Data Centres, Global
Understanding the threat
Data Centres today are critical in today’s society. Governments, utilities, banks, businesses & the general public rely on them for their ICT infrastructure. Almost every aspect of today’s activities is in some way reliant on the internet and the handling of on line data.
Cyber defence & security is increasingly taking a higher priority to traditional forms of military defence. A data breach or disruption can cripple or damage an organisation within minutes, cyber security budgets are continuing to be increased to keep up with the changing and often unknown threat.
However the physical structures of the data centre can also be considered a target for attack, in a variety of locations, in the heart of city centres or remote locations. A hostile attack on the infrastructure could have devastating effects. Physical security is a vital component of the security strategy that security managers need to address. Clients that process or store data need to have the assurance that the sites are not vulnerable.
Several layers of protection should be considered when physically protecting the site.
If the location is remote, and it has the advantage the use of space around the site, which allows measures such as landscape to be utilised to deter vehicles from getting too close to the building.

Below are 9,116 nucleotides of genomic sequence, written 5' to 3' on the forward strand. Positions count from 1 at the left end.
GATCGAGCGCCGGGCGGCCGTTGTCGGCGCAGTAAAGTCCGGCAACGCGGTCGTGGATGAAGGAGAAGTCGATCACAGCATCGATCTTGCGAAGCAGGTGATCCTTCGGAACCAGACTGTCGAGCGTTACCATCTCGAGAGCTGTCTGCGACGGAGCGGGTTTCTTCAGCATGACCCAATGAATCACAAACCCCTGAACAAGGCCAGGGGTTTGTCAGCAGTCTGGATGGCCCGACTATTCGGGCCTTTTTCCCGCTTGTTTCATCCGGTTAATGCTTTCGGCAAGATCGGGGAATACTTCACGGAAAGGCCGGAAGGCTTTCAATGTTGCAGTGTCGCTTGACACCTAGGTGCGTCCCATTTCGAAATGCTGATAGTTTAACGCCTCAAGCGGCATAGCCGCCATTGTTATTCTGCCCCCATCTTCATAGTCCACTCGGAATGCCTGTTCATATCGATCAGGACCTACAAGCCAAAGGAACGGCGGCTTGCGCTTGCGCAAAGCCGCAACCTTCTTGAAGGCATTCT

The perimeter of the site can be protected with a high security fence line or wall incorporating intruder detection and CCTV, with access to the site limited to two points (main entry/exit and service access). The access points to the site should include impact tested retractable vehicle security barriers, either hydraulic bollards in the roadway or rising arm barriers, for more sensitive sites a sliding gate, so visibility and pedestrian access is controlled. The system can link with existing access control systems such as biometric, number plate reading or dual authentication should be considered.
Where a building is in a city centre and landscape around the building is at a minimum, other measures can help including steps, planters, street furniture & static bollards can protect a building from a vehicle attack.
Avon Barrier install equipment which can be used to control access to a site, whilst offering a high level of protection against a hostile attack with a vehicle, a typical recommendation of Avon’s equipment data centres are as follows;
- HVM (hostile vehicle mitigation) retractable bollards would be used to protect the site access points, in conjunction with a guard or access control systems allowing pre authorised staff and visitors to enter and exit the site.
- Rising arm barriers can be used when a more traditional style barrier system is required or when it is not possible to lay foundations in the road surface. They can also be used in conjunction with bollards, a visual cue to drivers to move forward.
- A traffic light system would be recommended to provide a visual cue to drivers when it is safe to enter or exit the site.
- A sliding gate would be used where the access point required the control of pedestrians and vehicles.